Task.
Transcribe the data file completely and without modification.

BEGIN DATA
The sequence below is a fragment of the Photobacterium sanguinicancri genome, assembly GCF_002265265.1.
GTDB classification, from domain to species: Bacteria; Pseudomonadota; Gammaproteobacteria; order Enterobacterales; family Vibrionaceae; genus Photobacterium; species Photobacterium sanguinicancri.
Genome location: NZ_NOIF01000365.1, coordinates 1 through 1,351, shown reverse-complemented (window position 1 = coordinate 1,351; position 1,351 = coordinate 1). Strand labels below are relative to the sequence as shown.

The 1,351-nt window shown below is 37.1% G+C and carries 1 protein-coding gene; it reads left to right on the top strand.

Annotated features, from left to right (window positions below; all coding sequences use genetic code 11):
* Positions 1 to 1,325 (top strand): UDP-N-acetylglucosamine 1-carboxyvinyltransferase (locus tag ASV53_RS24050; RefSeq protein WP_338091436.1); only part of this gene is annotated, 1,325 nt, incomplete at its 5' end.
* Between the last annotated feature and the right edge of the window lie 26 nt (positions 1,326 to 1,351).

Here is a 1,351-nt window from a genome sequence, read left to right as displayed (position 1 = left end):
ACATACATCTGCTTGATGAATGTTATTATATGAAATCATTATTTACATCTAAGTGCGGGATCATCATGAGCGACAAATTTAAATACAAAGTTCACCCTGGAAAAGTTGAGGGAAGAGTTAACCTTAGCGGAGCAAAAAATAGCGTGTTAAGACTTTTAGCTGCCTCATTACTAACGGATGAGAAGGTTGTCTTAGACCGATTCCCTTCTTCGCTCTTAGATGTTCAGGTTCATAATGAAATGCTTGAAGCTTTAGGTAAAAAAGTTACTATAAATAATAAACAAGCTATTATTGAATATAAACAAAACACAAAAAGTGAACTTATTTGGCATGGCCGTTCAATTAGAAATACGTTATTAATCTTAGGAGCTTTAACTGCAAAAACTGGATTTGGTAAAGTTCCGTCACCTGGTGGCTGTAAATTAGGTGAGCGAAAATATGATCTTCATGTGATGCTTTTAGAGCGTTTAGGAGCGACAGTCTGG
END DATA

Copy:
The sequence below is a fragment of the Photobacterium sanguinicancri genome, assembly GCF_002265265.1.
GTDB classification, from domain to species: Bacteria; Pseudomonadota; Gammaproteobacteria; order Enterobacterales; family Vibrionaceae; genus Photobacterium; species Photobacterium sanguinicancri.
Genome location: NZ_NOIF01000365.1, coordinates 1 through 1,351, shown reverse-complemented (window position 1 = coordinate 1,351; position 1,351 = coordinate 1). Strand labels below are relative to the sequence as shown.

The 1,351-nt window shown below is 37.1% G+C and carries 1 protein-coding gene; it reads left to right on the top strand.

Annotated features, from left to right (window positions below; all coding sequences use genetic code 11):
* Positions 1 to 1,325 (top strand): UDP-N-acetylglucosamine 1-carboxyvinyltransferase (locus tag ASV53_RS24050; RefSeq protein WP_338091436.1); only part of this gene is annotated, 1,325 nt, incomplete at its 5' end.
* Between the last annotated feature and the right edge of the window lie 26 nt (positions 1,326 to 1,351).

Here is a 1,351-nt window from a genome sequence, read left to right as displayed (position 1 = left end):
ACATACATCTGCTTGATGAATGTTATTATATGAAATCATTATTTACATCTAAGTGCGGGATCATCATGAGCGACAAATTTAAATACAAAGTTCACCCTGGAAAAGTTGAGGGAAGAGTTAACCTTAGCGGAGCAAAAAATAGCGTGTTAAGACTTTTAGCTGCCTCATTACTAACGGATGAGAAGGTTGTCTTAGACCGATTCCCTTCTTCGCTCTTAGATGTTCAGGTTCATAATGAAATGCTTGAAGCTTTAGGTAAAAAAGTTACTATAAATAATAAACAAGCTATTATTGAATATAAACAAAACACAAAAAGTGAACTTATTTGGCATGGCCGTTCAATTAGAAATACGTTATTAATCTTAGGAGCTTTAACTGCAAAAACTGGATTTGGTAAAGTTCCGTCACCTGGTGGCTGTAAATTAGGTGAGCGAAAATATGATCTTCATGTGATGCTTTTAGAGCGTTTAGGAGCGACAGTCTGG